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Homophobe Sam Brownback Confirmed as 'Religious Freedom' Ambassador

Sam Brownback

Vice President Mike Pence, in his capacity as president of the Senate, cast a tie-breaking vote to confirm Brownback.


The U.S. Senate today confirmed anti-LGBT politician Sam Brownback as ambassador for religious freedom, with Vice President Mike Pence casting a vote to break a partisan tie.

All 49 Democrats in the chamber voted against Brownback's confirmation, and 49 Republicans voted in favor, with two Republican senators absent (John McCain and Bob Corker), so Pence, in the vice president's capacity as president of the Senate, broke the tie, The Washington Post reports.

Brownback, who racked up a far-right, intensely anti-LGBT record as governor of Kansas and, before that, as a U.S. senator from the state, was nominated by Donald Trump to the position last year, then renominated this year, as the Senate failed to vote on his confirmation in 2017 and Democrats would not allow his nomination to roll over into the new year.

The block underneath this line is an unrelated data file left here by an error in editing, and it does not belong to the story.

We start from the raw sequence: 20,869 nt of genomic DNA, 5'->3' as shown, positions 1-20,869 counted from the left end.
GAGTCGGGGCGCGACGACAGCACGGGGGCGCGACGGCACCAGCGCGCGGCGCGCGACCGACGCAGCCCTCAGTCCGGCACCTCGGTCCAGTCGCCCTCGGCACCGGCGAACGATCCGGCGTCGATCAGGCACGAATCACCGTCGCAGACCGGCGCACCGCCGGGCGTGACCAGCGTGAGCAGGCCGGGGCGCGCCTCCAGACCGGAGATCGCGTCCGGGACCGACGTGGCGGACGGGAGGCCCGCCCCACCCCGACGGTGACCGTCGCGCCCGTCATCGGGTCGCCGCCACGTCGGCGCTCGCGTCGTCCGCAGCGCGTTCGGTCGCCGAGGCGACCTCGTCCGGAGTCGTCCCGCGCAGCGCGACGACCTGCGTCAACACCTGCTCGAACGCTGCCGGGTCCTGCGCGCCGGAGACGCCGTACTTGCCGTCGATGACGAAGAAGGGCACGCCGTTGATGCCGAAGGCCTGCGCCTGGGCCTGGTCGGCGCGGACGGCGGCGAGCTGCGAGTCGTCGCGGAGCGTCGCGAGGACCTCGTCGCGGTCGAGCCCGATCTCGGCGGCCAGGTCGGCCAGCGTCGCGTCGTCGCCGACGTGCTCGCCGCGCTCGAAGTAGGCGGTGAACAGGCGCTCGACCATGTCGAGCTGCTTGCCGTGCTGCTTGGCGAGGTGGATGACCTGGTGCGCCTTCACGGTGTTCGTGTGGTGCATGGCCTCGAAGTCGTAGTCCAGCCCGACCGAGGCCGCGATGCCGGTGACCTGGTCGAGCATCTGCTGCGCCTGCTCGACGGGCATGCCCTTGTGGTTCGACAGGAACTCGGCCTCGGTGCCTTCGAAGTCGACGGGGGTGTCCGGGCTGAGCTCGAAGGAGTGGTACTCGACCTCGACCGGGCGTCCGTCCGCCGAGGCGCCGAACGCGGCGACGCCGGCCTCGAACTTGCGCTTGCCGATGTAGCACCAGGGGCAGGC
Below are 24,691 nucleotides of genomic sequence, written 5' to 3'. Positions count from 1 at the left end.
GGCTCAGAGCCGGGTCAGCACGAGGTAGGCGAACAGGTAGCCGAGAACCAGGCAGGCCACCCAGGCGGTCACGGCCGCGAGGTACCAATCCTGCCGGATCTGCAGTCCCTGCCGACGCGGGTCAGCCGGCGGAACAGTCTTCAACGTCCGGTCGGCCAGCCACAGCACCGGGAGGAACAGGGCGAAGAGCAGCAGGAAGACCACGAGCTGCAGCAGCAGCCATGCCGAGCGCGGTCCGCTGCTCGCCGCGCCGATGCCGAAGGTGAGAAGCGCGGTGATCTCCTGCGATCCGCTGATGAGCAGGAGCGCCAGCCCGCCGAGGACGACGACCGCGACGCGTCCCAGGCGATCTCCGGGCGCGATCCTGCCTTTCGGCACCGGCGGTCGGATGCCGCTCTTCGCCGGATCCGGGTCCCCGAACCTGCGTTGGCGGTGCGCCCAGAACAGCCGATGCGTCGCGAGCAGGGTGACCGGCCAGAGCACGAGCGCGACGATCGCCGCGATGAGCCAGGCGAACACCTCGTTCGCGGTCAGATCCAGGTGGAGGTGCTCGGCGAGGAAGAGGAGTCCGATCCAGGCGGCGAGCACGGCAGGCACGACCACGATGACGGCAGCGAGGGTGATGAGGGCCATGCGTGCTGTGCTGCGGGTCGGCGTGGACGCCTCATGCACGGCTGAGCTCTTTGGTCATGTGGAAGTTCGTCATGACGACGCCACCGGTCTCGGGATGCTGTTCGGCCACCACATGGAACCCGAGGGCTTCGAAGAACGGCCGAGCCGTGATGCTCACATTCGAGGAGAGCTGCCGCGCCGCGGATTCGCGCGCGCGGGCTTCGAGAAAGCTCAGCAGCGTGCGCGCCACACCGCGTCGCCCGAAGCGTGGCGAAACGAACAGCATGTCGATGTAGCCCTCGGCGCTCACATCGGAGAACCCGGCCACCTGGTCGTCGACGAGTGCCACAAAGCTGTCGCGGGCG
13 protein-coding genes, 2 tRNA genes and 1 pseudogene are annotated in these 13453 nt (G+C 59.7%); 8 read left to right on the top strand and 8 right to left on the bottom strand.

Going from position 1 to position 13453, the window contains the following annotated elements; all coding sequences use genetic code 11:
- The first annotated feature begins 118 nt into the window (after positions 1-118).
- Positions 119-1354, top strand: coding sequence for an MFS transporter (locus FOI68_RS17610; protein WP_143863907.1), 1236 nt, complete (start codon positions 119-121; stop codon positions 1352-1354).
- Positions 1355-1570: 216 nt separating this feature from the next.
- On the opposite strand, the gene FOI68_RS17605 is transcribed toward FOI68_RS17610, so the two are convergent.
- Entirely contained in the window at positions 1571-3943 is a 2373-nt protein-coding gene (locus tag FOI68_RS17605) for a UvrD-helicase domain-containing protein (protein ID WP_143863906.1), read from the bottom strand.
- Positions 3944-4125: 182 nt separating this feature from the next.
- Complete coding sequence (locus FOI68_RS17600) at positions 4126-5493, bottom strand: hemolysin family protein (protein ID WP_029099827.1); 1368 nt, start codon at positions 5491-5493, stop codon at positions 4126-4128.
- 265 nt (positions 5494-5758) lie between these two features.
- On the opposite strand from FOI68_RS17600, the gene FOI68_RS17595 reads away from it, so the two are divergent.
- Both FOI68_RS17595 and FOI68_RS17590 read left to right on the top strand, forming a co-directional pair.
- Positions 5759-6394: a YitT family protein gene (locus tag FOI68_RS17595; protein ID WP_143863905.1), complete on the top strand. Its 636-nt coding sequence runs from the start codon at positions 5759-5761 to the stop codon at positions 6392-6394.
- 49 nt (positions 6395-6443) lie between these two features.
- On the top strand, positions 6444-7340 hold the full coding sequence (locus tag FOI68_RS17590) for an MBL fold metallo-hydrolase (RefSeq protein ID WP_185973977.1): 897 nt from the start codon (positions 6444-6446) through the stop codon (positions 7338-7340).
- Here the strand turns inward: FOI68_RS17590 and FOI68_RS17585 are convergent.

Several Democrats expressed concern about Brownback's ideology. "I just think that it's really important if you're going to be the ambassador trying to promote tolerance that you show that kind of attitude, and his difficulty with the question about using religion as an excuse to persecute or prosecute people who are gay, that was a disqualifier," said Sen. Claire McCaskill of Missouri, according to The Kansas City Star. Sen. Bob Menendez of New Jersey also spoke out against Brownback's anti-LGBT positions.

During a confirmation hearing before the Senate Foreign Relations Committee in October, Brownback refused to answer Sen. Tim Kaine's question on if there were "any circumstance under which religious freedom can justify criminalizing, imprisoning, or executing somebody based on their LGBT status could be deemed acceptable because somebody asserts they are religiously motivated in doing so," notes the Human Rights Campaign. HRC and several other groups opposed his confirmation.